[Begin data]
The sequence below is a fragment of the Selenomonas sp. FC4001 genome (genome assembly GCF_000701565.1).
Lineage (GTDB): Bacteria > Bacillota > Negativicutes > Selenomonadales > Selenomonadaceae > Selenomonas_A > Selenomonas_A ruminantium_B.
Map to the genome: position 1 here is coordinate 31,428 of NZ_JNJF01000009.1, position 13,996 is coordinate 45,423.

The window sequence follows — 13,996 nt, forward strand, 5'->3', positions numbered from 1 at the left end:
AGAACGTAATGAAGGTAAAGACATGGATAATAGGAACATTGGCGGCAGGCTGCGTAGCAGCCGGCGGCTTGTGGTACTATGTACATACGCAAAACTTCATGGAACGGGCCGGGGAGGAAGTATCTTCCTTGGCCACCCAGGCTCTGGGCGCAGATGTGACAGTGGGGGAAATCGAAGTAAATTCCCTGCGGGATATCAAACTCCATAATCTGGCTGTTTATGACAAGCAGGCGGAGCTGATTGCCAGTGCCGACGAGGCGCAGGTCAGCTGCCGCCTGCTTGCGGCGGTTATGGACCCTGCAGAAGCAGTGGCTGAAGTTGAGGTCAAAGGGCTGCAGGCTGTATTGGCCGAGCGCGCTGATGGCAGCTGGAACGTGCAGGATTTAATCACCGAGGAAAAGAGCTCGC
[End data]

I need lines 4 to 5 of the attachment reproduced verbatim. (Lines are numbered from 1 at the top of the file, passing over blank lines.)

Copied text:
The window sequence follows — 13,996 nt, forward strand, 5'->3', positions numbered from 1 at the left end:
AGAACGTAATGAAGGTAAAGACATGGATAATAGGAACATTGGCGGCAGGCTGCGTAGCAGCCGGCGGCTTGTGGTACTATGTACATACGCAAAACTTCATGGAACGGGCCGGGGAGGAAGTATCTTCCTTGGCCACCCAGGCTCTGGGCGCAGATGTGACAGTGGGGGAAATCGAAGTAAATTCCCTGCGGGATATCAAACTCCATAATCTGGCTGTTTATGACAAGCAGGCGGAGCTGATTGCCAGTGCCGACGAGGCGCAGGTCAGCTGCCGCCTGCTTGCGGCGGTTATGGACCCTGCAGAAGCAGTGGCTGAAGTTGAGGTCAAAGGGCTGCAGGCTGTATTGGCCGAGCGCGCTGATGGCAGCTGGAACGTGCAGGATTTAATCACCGAGGAAAAGAGCTCGC